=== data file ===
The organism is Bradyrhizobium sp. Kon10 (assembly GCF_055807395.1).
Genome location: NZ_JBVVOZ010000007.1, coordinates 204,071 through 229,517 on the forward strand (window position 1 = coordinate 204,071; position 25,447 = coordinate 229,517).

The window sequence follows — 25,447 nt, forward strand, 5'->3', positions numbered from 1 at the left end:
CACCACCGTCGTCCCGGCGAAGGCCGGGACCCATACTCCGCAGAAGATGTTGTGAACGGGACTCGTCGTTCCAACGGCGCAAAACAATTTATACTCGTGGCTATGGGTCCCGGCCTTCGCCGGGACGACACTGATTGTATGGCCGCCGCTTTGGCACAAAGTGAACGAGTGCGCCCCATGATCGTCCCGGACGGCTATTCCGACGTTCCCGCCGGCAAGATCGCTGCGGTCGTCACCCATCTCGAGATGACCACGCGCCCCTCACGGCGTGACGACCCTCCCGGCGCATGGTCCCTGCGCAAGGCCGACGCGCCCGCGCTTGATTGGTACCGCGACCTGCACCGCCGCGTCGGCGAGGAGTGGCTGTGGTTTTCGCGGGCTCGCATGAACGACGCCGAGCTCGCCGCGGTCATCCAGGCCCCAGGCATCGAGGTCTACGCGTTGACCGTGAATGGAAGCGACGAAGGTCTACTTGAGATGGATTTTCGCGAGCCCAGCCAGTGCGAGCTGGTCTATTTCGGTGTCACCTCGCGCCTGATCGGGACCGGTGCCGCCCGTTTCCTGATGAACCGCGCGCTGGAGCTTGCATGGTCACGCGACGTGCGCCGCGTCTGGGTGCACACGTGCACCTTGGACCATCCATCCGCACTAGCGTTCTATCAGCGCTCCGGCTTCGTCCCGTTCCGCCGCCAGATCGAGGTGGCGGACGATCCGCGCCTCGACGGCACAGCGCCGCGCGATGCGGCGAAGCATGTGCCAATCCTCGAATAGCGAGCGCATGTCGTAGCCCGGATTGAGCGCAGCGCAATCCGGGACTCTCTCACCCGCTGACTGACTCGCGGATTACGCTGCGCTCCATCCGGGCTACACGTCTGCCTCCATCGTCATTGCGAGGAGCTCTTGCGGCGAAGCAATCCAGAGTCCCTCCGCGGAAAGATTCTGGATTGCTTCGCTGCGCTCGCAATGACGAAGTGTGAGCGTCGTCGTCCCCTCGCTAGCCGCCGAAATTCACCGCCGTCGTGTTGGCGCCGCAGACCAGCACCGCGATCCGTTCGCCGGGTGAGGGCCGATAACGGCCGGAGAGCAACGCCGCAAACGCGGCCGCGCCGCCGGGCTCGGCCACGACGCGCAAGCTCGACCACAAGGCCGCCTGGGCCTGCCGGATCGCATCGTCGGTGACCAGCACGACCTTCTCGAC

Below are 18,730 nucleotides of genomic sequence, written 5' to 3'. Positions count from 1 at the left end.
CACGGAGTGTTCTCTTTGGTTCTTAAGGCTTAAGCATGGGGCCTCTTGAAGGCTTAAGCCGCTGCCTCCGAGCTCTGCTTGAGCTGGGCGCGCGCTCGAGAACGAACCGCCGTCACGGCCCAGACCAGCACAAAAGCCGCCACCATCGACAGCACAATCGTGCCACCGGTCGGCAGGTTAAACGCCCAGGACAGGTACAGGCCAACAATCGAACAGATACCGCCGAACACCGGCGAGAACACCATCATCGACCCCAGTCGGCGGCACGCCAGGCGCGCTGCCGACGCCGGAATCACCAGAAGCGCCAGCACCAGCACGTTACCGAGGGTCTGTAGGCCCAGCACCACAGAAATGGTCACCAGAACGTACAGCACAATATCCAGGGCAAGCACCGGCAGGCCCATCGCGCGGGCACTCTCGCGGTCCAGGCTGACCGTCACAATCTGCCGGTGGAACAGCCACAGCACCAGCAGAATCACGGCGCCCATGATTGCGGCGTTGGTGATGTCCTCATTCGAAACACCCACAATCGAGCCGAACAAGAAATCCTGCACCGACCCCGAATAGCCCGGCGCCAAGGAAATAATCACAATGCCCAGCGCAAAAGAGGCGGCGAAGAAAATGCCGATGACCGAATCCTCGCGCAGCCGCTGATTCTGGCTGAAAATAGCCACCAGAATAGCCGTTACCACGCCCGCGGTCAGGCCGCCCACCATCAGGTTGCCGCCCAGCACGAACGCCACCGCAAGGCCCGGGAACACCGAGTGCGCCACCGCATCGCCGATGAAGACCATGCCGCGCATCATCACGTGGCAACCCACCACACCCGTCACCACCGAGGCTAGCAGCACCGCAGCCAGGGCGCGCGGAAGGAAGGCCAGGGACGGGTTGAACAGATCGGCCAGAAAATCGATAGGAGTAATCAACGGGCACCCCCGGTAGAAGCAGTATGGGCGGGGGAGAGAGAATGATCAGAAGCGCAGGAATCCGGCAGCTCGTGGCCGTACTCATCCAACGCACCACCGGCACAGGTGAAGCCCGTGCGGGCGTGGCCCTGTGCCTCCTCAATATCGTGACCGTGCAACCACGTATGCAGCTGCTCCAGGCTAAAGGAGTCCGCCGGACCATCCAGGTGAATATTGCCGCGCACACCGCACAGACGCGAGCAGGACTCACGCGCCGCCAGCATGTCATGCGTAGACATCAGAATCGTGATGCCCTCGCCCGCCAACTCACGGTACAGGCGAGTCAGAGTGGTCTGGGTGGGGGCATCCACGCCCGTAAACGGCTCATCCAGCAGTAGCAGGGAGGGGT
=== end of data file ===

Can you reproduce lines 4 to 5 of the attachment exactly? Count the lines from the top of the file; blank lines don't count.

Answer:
CACCACCGTCGTCCCGGCGAAGGCCGGGACCCATACTCCGCAGAAGATGTTGTGAACGGGACTCGTCGTTCCAACGGCGCAAAACAATTTATACTCGTGGCTATGGGTCCCGGCCTTCGCCGGGACGACACTGATTGTATGGCCGCCGCTTTGGCACAAAGTGAACGAGTGCGCCCCATGATCGTCCCGGACGGCTATTCCGACGTTCCCGCCGGCAAGATCGCTGCGGTCGTCACCCATCTCGAGATGACCACGCGCCCCTCACGGCGTGACGACCCTCCCGGCGCATGGTCCCTGCGCAAGGCCGACGCGCCCGCGCTTGATTGGTACCGCGACCTGCACCGCCGCGTCGGCGAGGAGTGGCTGTGGTTTTCGCGGGCTCGCATGAACGACGCCGAGCTCGCCGCGGTCATCCAGGCCCCAGGCATCGAGGTCTACGCGTTGACCGTGAATGGAAGCGACGAAGGTCTACTTGAGATGGATTTTCGCGAGCCCAGCCAGTGCGAGCTGGTCTATTTCGGTGTCACCTCGCGCCTGATCGGGACCGGTGCCGCCCGTTTCCTGATGAACCGCGCGCTGGAGCTTGCATGGTCACGCGACGTGCGCCGCGTCTGGGTGCACACGTGCACCTTGGACCATCCATCCGCACTAGCGTTCTATCAGCGCTCCGGCTTCGTCCCGTTCCGCCGCCAGATCGAGGTGGCGGACGATCCGCGCCTCGACGGCACAGCGCCGCGCGATGCGGCGAAGCATGTGCCAATCCTCGAATAGCGAGCGCATGTCGTAGCCCGGATTGAGCGCAGCGCAATCCGGGACTCTCTCACCCGCTGACTGACTCGCGGATTACGCTGCGCTCCATCCGGGCTACACGTCTGCCTCCATCGTCATTGCGAGGAGCTCTTGCGGCGAAGCAATCCAGAGTCCCTCCGCGGAAAGATTCTGGATTGCTTCGCTGCGCTCGCAATGACGAAGTGTGAGCGTCGTCGTCCCCTCGCTAGCCGCCGAAATTCACCGCCGTCGTGTTGGCGCCGCAGACCAGCACCGCGATCCGTTCGCCGGGTGAGGGCCGATAACGGCCGGAGAGCAACGCCGCAAACGCGGCCGCGCCGCCGGGCTCGGCCACGACGCGCAAGCTCGACCACAAGGCCGCCTGGGCCTGCCGGATCGCATCGTCGGTGACCAGCACGACCTTCTCGAC

Below are 18,730 nucleotides of genomic sequence, written 5' to 3'. Positions count from 1 at the left end.